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I myself try to stay in touch with God as much as possible, and just try to feel Es presence as I go through my day.

There are a few Christian groups that think of work and just doing stuff as a form of prayer. I like and agree with their concept(s). It also helps me to not rush too much, which is something that I need to work on.

Hope you find a way of praying that works for you.

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  • 2 months later...

I'm a bit of the armchair contemplative. I think listening for God in the silence helps me to pay attention to the Divine Movement all around throughout my day. This attentiveness is the primary form that prayer takes in my life. 

If you are looking for something practical, you might like this site: http://www.carmelites.net/daily-disconnect-podcast/

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8 hours ago, irreverance said:

I'm a bit of the armchair contemplative. I think listening for God in the silence helps me to pay attention to the Divine Movement all around throughout my day. This attentiveness is the primary form that prayer takes in my life.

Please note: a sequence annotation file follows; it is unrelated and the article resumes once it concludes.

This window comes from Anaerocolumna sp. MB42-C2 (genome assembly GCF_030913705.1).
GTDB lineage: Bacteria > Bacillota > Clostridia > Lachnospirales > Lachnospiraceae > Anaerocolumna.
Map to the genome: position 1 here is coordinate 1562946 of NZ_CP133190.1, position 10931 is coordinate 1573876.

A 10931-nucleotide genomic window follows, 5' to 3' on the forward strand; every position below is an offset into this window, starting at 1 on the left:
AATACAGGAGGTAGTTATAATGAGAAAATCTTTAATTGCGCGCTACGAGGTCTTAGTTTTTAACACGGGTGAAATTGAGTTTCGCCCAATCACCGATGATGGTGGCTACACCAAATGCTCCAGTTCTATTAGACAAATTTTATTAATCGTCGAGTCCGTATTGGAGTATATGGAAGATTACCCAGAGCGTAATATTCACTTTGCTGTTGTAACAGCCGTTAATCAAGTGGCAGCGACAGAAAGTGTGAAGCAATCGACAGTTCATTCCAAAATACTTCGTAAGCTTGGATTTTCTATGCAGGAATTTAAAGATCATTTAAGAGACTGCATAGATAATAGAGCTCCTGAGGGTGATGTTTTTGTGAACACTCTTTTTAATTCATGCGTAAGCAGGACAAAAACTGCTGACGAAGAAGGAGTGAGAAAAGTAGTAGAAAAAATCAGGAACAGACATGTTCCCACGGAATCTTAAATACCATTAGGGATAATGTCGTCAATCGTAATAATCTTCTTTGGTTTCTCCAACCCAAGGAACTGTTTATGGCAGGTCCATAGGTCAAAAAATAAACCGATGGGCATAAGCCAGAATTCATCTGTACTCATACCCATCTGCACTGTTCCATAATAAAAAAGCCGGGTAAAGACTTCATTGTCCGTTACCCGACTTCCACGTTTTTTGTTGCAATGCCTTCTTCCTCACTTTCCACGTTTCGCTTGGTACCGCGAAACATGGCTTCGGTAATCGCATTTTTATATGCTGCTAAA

If you are looking for something practical, you might like this site: http://www.carmelites.net/daily-disconnect-podcast/

Interesting, I haven't thought of Carmelites in decades.

I do like your idea of 'God in the silence.'

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  • 3 months later...

I too am a meditator, not a verbal prayer. 

I come from the Buddhist angle of spirituality, which is to move away from conscious thought in order to connect with a higher state. That's where I find my spirituality. 

If I use words, I'm just talking to myself. 

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 I  use the spoken word which is a very powerful tool to change conditions in myself or the world . Since everything is energy as Einstein proved  when we speak something we are sending out  a energy impulse of a higher frequency to overcome all negative energy . God said , " Let there be light "  There are many useful affirmations , invocations out there depending on what conditions you want to change in yourself or the world . I also try and still the mind everyday which helps .